Jake was asked by the Organising Committee to carry the flag for Great Britain at the opening parade, a great honour that he says he will never forget:

I felt so proud and was overcome with emotion. This was history in the making.

Flag bearer, P. A. Jacob, leads out the British team at the opening ceremony of the 3rd Maccabiah Games in Israel, 1950

Jewish friends

Jake’s wife is Jewish and the couple found that the Jewish community in Birmingham was a tremendous support. At Sparkhill Harriers, Jake met Eddie Salomon, and the two men became good friends. They both attended evening classes at the Hebrew School in Balsall Heath and were taught Hebrew by Mr Michael Winters.

With no facilities in the Midlands for Jewish boys, the Jewish Lads’ Brigade was where the boys did their exercise – the Institute at the rear of Singers Hill Synagogue. Around this time, Jake met the Rose family – Archie, Leah, Zena and Tony – who adopted Jake and his wife. The Jacobs family lived with Zena and her husband, Joss, in Hertford Street, Balsall Heath, in the early years of their marriage and Jake describes them as family.

Another friend was Paul Oppenheimer, who was also involved in local sports, being a popular footballer and table tennis player. Jake worked for a time at the BSA in Birmingham, where Paul was an engineer, so the two men got to know each other.

Jake helped to found the Birmingham & Midlands branch of the Trinidad & Tobago Association in the 1950s, and spent some time as Chairman. By 1969, the organisation had about 300 members and it apparently raised funds for the Lord Mayor of Birmingham’s Charity for around 40 years.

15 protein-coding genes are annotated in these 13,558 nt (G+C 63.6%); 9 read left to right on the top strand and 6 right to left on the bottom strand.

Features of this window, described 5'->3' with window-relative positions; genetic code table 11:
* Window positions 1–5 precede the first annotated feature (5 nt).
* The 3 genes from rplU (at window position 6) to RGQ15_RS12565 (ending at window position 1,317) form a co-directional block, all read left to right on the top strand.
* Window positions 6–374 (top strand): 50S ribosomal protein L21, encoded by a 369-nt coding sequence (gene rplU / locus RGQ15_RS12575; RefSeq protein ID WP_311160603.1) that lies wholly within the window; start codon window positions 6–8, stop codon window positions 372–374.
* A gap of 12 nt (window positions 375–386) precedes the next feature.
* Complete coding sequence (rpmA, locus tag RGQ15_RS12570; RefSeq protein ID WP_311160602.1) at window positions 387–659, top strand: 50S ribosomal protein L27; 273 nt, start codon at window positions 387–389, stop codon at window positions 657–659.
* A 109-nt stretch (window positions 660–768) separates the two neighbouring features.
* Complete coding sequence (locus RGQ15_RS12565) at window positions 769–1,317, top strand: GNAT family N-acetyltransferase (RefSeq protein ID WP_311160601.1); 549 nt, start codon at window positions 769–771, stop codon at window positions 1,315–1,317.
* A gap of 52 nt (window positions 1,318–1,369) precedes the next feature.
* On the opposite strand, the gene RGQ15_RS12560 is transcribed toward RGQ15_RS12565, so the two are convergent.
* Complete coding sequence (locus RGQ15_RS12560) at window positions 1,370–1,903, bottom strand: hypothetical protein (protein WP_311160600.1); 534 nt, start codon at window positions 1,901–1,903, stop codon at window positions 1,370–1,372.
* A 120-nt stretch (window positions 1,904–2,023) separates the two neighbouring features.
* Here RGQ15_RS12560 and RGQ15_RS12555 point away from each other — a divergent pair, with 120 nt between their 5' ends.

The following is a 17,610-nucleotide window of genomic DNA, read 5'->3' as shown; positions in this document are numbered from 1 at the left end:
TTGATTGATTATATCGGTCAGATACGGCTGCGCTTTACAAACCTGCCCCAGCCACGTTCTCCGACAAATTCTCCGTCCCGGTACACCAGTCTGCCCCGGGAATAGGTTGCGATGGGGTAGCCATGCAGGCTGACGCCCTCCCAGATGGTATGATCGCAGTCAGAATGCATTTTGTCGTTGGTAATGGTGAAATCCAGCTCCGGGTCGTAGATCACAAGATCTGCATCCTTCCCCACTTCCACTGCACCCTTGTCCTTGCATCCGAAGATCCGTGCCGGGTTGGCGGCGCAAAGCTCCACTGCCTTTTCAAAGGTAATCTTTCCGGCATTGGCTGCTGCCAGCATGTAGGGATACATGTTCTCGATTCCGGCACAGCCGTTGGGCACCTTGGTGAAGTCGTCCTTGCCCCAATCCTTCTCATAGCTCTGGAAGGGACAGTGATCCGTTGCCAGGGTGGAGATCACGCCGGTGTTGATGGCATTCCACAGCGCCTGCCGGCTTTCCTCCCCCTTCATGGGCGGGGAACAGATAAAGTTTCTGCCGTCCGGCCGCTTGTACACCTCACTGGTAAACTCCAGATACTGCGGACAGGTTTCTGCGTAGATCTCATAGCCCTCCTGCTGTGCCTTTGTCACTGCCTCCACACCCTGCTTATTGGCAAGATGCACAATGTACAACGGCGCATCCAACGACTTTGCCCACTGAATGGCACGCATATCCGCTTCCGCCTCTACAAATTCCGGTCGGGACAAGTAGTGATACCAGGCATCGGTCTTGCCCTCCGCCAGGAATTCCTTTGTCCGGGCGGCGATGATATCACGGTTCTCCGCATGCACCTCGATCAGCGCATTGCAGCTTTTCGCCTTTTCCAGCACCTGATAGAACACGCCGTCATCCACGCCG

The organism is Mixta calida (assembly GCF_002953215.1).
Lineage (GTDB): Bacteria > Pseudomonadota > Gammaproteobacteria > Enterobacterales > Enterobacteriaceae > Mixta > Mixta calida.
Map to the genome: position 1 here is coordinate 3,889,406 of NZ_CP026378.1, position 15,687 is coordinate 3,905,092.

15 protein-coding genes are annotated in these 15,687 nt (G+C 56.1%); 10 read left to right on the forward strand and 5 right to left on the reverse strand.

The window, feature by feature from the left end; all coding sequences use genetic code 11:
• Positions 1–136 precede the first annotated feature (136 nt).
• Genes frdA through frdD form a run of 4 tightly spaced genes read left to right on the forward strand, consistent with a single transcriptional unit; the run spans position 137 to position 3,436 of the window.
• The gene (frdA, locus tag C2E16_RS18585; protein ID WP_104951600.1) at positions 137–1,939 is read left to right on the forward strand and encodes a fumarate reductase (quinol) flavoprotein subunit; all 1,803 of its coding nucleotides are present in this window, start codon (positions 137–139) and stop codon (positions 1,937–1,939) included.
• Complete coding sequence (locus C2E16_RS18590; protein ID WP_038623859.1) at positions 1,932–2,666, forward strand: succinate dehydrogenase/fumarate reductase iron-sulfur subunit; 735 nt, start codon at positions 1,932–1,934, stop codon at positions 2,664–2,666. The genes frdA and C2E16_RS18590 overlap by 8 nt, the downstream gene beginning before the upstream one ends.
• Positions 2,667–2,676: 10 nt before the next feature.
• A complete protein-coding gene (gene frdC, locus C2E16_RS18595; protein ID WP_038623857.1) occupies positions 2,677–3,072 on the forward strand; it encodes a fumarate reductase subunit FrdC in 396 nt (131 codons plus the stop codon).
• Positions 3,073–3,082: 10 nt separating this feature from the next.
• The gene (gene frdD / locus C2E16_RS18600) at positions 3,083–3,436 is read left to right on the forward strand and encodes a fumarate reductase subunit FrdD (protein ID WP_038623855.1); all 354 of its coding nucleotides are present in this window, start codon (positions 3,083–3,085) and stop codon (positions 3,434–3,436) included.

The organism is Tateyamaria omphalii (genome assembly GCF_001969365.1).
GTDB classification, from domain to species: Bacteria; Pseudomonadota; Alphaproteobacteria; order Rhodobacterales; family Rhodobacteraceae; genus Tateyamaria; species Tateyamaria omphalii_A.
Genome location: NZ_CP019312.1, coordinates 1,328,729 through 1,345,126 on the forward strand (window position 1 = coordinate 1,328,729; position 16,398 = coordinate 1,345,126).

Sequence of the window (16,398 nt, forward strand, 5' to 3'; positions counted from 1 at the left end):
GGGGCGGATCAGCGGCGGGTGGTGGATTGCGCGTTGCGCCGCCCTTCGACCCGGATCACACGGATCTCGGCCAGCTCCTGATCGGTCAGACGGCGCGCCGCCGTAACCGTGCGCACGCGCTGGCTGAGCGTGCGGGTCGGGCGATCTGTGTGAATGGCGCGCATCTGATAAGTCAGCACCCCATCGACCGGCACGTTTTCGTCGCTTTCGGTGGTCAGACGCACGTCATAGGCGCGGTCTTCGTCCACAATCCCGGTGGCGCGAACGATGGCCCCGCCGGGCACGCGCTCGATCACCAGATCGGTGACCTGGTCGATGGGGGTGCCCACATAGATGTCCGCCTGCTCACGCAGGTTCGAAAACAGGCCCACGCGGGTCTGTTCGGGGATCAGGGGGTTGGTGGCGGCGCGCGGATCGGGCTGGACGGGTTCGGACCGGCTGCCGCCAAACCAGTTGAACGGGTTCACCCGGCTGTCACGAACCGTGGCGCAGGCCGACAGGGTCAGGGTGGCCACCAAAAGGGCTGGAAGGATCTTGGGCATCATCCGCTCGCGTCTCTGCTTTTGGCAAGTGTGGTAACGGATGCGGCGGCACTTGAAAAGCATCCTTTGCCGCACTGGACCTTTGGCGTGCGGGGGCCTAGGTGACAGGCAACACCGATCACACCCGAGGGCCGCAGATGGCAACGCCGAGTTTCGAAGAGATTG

After his retirement in the mid-1980s, Jake volunteered for the probation service, supervising offenders sentenced to community work in old people’s homes in Birmingham.

Jake and Mary also travelled, spending three months each year in Spain. They also visited Trinidad, where some of Jake’s siblings and relatives still live. Other family members are spread around the world, with a sister in Canada and a brother in Texas. Jake is now the oldest of the surviving siblings.


Mary and Jake in their 80s

In Mary’s 2011 letter to her younger self, she ended on a positive note – “keep your chin up, everything will turn out right” and also added a postscript – “you will live to see a far kinder world.”

This is undoubtedly true and the racial slurs and overt discrimination are no longer a routine experience for most. As Mary says in her letter, “young women like you will think nothing of marrying a man from a different race.” However, as Jake says, racism in the past was blatant whereas now it still exists “but it’s behind your back.”

Mary said in 2011: “I do not regret marrying him for an instant, despite all the pain we have suffered.” Jake replied, “I feel so fortunate to have met and married Mary, but it saddens me that we could not be accepted by society.”

Further reading

Interview with Carl Chinn

RAF Museum: the Second World War – recruitment

Clip from interview with George Alagiah, 2011 as part of the BBC2 series “Mixed Britannia”

Daily Mail article, 2011 featuring stories from the “Mixed Britannia” series

Second World War Digital Living Memorial: Jake Jacobs

“Fighting prejudice in a new world,” Birmingham Daily Post, Saturday 18 July 1998, page 51 (available via the British Newspaper Archive free of charge from library computers)

RAF veteran who couldn’t buy a house in Brum…,” Birmingham Live, 29 October 2022

Meet the interracial couple whose love defied odds in 1950s Birmingham,” Birmingham Live, 1 November 2022

WW2 RAF Veteran from Knowle finally received medals” BBC website, 15th February 2022

© Solihull Council, 2022.
You are welcome to link to this article, but if you wish to reproduce more than a short extract, please email: heritage@solihull.gov.uk